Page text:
LEGO Harry Potter 76414 Expecto Patronum [Review]

LEGO has given us large-format winged creatures from the Harry Potter series, each with an integrated flapping mechanism, and with 76414 Expecto Patronum, the series continues at least somewhat in spirit. There is no movement mechanism, but the “Expecto Patronum” is similar to the name plates on the winged creatures. And in a bit of a surprise, it’s a 2-in-1 set, offering the option of building either Harry’s stag patronus or Remus Lupin’s wolf. Here’s our review of the set, which contains 754 pieces and 2 minifigures, and is available now for US $69.99 | CAN $89.99 | UK £62.99.

This set is based on a license The LEGO Group has with the Warner Brothers films, not J.K. Rowling directly. The transphobic views expressed by Rowling do not reflect the values of The Brothers Brick or, indeed, those of The LEGO Group. The magical world Rowling created, in which many who felt a bit different could see themselves, meant a great deal to so many people, including those that Rowling now demeans. TBB affirms each individual LEGO fan’s choice to claim a piece of the world for themselves, or to reject it entirely.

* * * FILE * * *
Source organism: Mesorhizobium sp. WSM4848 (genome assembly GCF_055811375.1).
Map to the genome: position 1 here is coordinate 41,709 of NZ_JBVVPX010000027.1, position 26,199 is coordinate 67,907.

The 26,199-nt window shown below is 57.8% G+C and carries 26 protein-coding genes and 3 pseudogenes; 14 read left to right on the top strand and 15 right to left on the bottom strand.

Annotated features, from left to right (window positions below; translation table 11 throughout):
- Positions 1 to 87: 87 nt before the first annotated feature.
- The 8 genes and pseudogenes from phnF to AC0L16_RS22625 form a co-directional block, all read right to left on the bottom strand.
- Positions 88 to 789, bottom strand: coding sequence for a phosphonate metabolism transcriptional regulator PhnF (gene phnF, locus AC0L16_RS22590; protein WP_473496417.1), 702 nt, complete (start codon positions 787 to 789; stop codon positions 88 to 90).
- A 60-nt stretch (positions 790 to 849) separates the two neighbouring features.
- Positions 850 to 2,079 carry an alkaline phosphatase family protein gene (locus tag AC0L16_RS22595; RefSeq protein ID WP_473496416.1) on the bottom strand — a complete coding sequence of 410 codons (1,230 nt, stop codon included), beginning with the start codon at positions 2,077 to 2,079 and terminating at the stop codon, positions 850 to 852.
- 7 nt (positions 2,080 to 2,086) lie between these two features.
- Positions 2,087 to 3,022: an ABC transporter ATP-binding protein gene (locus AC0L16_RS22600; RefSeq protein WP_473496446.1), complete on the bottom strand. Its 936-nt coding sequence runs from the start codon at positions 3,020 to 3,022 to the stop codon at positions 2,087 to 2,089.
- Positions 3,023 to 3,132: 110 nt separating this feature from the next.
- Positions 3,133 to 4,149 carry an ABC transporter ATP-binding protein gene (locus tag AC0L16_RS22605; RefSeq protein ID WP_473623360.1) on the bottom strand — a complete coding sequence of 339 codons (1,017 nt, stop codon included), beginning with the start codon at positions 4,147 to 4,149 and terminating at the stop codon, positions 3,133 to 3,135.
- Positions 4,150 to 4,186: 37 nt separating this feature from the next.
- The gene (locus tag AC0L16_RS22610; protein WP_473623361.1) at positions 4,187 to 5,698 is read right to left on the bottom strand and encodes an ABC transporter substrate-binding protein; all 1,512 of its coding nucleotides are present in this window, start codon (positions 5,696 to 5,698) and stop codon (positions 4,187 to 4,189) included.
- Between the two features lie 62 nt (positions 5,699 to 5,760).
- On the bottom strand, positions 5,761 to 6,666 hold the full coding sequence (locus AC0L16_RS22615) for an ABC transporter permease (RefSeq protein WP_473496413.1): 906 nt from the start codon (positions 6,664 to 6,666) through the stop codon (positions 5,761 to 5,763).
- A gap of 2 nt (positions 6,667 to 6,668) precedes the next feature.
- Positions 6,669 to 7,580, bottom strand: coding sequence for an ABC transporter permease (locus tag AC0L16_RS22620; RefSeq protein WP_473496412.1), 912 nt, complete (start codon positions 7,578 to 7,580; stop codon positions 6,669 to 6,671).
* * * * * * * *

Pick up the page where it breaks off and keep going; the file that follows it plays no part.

The LEGO Group provided The Brothers Brick with an early copy of this set for review. Providing TBB with products for review guarantees neither coverage nor positive reviews.

The box and contents

The front and back of the box highlight the two different builds, accompanied by a “Build & Rebuild” tagline. The front is more stylized, while the back provides clean views of each build as well as the minifigures.

Inside the box are two instruction manuals, one for each animal, and 8 numbered bags. There are no stickers!

Along with a ton of bright light blue, there’s a piece that spurred a lot of curiosity when initial pictures circulated showing 2×2 radar dishes attached to wands. And it’ true. This is a completely new, dual-molded wand piece with a trans-clear crystal-like stud on one end and handle on the other. It also has its bar connection turned 90 degrees to make it more secure when a minifigure is pointing their wand extended out. The top stud being clear makes sense to not add a large black patch behind various translucent colors to represent spells, but might also make it harder to re-use the piece. Nevertheless we’re sure that builders are going to come up with a lot of clever connections using it.

The build